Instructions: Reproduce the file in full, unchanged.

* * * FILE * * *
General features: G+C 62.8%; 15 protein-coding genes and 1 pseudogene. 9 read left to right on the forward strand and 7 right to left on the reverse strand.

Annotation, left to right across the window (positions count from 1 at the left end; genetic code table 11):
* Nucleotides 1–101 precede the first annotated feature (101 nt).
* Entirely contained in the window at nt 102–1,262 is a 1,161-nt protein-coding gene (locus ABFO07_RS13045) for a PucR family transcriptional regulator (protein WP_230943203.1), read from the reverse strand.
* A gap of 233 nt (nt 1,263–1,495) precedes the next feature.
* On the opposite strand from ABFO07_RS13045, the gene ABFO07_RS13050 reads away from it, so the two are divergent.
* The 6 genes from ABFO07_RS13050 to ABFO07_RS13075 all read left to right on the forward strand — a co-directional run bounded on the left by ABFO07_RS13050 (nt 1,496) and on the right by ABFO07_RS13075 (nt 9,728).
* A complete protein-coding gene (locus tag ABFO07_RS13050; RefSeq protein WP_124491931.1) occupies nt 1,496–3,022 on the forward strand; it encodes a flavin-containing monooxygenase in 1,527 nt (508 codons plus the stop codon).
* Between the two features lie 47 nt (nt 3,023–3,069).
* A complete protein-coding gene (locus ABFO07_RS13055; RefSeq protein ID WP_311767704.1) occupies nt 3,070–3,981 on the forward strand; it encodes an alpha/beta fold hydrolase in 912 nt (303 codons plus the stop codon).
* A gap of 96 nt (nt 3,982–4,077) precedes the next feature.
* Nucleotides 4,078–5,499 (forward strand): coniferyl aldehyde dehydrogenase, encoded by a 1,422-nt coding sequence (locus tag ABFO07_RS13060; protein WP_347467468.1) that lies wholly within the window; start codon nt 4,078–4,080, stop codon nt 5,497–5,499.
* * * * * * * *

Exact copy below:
General features: G+C 62.8%; 15 protein-coding genes and 1 pseudogene. 9 read left to right on the forward strand and 7 right to left on the reverse strand.

Annotation, left to right across the window (positions count from 1 at the left end; genetic code table 11):
* Nucleotides 1–101 precede the first annotated feature (101 nt).
* Entirely contained in the window at nt 102–1,262 is a 1,161-nt protein-coding gene (locus ABFO07_RS13045) for a PucR family transcriptional regulator (protein WP_230943203.1), read from the reverse strand.
* A gap of 233 nt (nt 1,263–1,495) precedes the next feature.
* On the opposite strand from ABFO07_RS13045, the gene ABFO07_RS13050 reads away from it, so the two are divergent.
* The 6 genes from ABFO07_RS13050 to ABFO07_RS13075 all read left to right on the forward strand — a co-directional run bounded on the left by ABFO07_RS13050 (nt 1,496) and on the right by ABFO07_RS13075 (nt 9,728).
* A complete protein-coding gene (locus tag ABFO07_RS13050; RefSeq protein WP_124491931.1) occupies nt 1,496–3,022 on the forward strand; it encodes a flavin-containing monooxygenase in 1,527 nt (508 codons plus the stop codon).
* Between the two features lie 47 nt (nt 3,023–3,069).
* A complete protein-coding gene (locus ABFO07_RS13055; RefSeq protein ID WP_311767704.1) occupies nt 3,070–3,981 on the forward strand; it encodes an alpha/beta fold hydrolase in 912 nt (303 codons plus the stop codon).
* A gap of 96 nt (nt 3,982–4,077) precedes the next feature.
* Nucleotides 4,078–5,499 (forward strand): coniferyl aldehyde dehydrogenase, encoded by a 1,422-nt coding sequence (locus tag ABFO07_RS13060; protein WP_347467468.1) that lies wholly within the window; start codon nt 4,078–4,080, stop codon nt 5,497–5,499.